• The global growth in LNG demand was triggered primarily by the Asia Pacific region with China, India, and other non-OECD Asia Pacific countries demand increasing by 11 bcm, 2.6 bcm, and 7.6 bcm respectively. LNG into both Europe and OECD Asia Pacific countries fell by 3 bcm and 11 bcm respectively.

• China regained its position as the world’s largest LNG importing country followed by Japan and South Korea. Together, they accounted for around 45% of global LNG trade.

• Overall natural gas pipeline net trade fell by around 8% (or 35 bcm) in 2023. European pipeline imports fell by 26% (40 bcm), almost entirely attributable to supplies from Russia which accounted for 91% of the drop.

Coal icon Coal

• From the record levels recorded in 2022, coal prices fell 46% on average with European delivered prices settling around $130/tonne and delivered prices in Asia averaging around $125/tonne.

• Global coal production reached its highest ever level (179 EJ), beating the previous high set the year before. The Asia Pacific region accounted for nearly 80% of global output with activity concentrated in just four countries, Australia, China, India, and Indonesia.

• Global coal consumption continued to increase and breached 164 EJ for the first time ever. The increase of 1.6% over 2022 was seven times higher than the previous ten-year average growth rate.

• Whilst China is by far the largest consumer of coal (it beat its own record set in 2022 and now accounts for 56% of the world’s total consumption), in 2023 India exceeded the combined consumption of Europe and North America for the first time ever. Coal consumption in both Europe and North America fell below 10 EJ each and has been in constant decline over the past 10 years.

electricity icon Electricity

• Global electricity generation increased by 2.5% in 2023 to reach a record level of 29,925 TWh. Whilst electricity demand in Asia Pacific and the Middle East increased by around 5%, demand in both Europe and North America fell by 2.4% and 1% respectively.

• For fossil fuels, coal retained its position as the dominant fuel for power generation in 2023 with a stable share around 35%. Natural gas’ share of the generation fleet also remained stable at around 23%. Oil-fired plant contributed just over 2% of total electrical output.

• Renewables share of total power generation rose from 29% to 30%. At a regional level, Southern & Central America recorded the highest contribution from renewables at 72%. In Brazil, responsible for over 40% of electricity demand in the region, wind and solar increased by 17% and 71% respectively.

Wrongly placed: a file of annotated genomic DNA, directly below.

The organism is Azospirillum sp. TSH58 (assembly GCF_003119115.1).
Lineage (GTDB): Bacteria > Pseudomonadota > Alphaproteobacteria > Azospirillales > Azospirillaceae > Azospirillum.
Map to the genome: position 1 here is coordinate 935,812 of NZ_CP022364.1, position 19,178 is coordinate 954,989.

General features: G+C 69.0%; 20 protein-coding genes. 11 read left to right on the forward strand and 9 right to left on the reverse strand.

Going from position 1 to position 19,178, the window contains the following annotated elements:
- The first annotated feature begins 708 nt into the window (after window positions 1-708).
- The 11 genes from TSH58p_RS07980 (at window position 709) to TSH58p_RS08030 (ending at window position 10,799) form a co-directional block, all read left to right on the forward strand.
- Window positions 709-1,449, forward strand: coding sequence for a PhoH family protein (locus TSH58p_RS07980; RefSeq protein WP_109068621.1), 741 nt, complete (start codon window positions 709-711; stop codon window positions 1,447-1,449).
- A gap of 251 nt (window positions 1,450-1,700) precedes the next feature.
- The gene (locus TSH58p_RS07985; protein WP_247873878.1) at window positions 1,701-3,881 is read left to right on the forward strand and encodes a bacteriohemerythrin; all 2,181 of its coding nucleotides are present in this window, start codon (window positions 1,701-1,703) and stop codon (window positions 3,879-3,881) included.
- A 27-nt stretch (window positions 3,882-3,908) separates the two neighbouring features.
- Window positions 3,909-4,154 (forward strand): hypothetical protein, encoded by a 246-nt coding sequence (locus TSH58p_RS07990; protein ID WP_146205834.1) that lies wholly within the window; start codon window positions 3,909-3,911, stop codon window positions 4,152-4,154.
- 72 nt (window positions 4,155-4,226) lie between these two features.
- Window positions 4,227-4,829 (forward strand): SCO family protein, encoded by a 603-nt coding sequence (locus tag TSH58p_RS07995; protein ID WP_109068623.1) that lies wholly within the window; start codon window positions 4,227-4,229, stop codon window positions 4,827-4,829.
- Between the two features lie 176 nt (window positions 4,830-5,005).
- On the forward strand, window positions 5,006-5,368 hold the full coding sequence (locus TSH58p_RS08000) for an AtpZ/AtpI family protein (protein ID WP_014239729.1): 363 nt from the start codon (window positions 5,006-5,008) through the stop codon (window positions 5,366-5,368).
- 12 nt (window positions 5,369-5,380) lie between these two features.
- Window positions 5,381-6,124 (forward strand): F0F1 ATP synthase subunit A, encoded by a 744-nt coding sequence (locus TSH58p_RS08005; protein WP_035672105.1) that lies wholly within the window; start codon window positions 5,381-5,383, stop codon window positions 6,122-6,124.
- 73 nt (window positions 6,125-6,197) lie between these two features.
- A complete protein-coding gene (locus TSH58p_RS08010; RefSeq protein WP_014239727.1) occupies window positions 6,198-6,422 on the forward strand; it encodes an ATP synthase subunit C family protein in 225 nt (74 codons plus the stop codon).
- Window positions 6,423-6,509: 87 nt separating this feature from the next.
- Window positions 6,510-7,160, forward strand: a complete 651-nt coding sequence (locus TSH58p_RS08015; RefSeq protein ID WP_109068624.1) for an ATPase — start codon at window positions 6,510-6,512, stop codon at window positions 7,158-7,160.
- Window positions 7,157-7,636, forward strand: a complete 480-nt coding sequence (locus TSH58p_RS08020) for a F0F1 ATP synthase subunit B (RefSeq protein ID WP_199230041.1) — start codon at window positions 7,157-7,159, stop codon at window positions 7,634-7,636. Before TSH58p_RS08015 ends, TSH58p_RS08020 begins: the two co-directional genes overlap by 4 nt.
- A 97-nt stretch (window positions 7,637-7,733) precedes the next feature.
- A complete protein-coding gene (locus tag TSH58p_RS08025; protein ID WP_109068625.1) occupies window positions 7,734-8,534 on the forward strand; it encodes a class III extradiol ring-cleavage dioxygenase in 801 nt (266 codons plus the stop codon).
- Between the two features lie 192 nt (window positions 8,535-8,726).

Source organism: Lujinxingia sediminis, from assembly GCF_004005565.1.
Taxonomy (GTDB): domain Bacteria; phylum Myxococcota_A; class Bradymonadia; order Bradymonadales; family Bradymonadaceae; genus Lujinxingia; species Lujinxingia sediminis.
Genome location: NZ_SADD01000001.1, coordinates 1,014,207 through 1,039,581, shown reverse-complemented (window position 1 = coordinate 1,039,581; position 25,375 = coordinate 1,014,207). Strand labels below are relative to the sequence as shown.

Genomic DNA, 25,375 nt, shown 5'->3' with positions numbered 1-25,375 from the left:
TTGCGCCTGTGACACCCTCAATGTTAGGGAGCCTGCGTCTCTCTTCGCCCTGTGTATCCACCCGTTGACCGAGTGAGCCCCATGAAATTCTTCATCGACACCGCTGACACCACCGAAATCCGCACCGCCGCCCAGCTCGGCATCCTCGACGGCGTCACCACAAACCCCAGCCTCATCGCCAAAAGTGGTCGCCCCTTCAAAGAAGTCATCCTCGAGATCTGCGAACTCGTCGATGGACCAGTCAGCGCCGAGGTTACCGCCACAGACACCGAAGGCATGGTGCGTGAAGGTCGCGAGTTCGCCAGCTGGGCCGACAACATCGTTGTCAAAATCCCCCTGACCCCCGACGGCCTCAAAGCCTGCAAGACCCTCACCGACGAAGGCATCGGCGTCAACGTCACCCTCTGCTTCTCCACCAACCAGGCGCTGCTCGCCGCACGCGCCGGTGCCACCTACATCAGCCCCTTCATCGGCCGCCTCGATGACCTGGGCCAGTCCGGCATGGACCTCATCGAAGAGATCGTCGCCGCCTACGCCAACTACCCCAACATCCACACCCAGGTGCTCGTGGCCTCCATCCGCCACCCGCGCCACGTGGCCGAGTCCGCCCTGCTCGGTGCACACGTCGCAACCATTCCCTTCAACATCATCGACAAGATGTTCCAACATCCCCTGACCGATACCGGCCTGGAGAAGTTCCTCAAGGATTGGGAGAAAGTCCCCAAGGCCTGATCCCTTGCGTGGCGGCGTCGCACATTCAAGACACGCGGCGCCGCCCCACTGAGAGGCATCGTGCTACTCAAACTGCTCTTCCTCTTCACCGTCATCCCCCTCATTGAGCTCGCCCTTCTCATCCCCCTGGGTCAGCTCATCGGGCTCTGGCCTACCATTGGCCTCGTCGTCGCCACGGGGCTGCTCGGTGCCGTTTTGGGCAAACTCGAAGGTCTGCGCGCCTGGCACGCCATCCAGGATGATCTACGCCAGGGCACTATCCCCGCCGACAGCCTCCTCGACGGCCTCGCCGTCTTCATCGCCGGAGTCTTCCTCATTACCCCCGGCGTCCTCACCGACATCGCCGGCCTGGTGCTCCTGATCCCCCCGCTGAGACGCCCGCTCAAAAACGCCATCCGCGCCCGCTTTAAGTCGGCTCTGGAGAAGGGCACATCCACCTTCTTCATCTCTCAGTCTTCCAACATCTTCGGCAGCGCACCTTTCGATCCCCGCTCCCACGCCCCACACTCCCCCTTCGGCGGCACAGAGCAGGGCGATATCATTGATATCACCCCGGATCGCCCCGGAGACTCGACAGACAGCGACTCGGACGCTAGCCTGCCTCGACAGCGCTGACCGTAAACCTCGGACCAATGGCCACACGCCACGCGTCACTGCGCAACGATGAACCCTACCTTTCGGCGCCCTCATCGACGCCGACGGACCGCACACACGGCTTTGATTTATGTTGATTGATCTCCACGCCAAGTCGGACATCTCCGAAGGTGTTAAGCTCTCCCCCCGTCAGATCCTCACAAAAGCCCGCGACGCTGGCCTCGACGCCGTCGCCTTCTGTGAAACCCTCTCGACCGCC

• The share of nuclear remained flat at around 9% with new build in China and returns to service of plant in France and Japan being offset by the closure of Germany’s remaining plant.

• In 2023, grid-scale battery electricity storage system (BESS) capacity stood at 55.7 GW, nearly 50% of which was installed in China.

Renewables icon Wind and Solar

• Solar and wind capacity continued to grow rapidly in 2023 beating the previous year’s record of 276 GW by around 186 GW, a 67% increase.

• Solar accounted for 75% (346 GW) of the capacity additions with China responsible for around a quarter of the growth. Europe installed just over 56 GW of solar, representing 16% of total solar capacity additions.

• Wind achieved a record year for new build with over 115 GW coming online. Nearly 66% of capacity additions were in China and its total installed capacity is now equal to North America and Europe combined. Although Europe has the highest share of offshore in its wind portfolio (12%), China has 37 GW compared to Europe’s 32 GW.

front line workers

Key minerals icon Biofuels

• Global biofuels’ production grew by over 8% in 2023 with the biggest increases seen in the US (75 mboe/d) and Brazil (65 mboe/d). Indonesia was responsible for around 46% of Asia Pacific region’s production of 422 mboe/d.

• The production split in 2024 was 54% biogasoline and 46% biodiesel.

• The US, Brazil, and Europe were responsible for around three-quarters of all biofuels consumed globally.

Key minerals icon Key minerals

• Across the board, prices for key metals and materials fell by around 26% in 2023. The biggest declines were in cobalt (-47%), pet needle coke (-36%), and lithium carbonate (-32%). Prices for copper and natural graphite fell by only 4% and 15% respectively.

• Africa was responsible for nearly 75% of the world’s cobalt production. Within this, the Democratic Republic of Congo was responsible for around 96% (or 56% of the global total).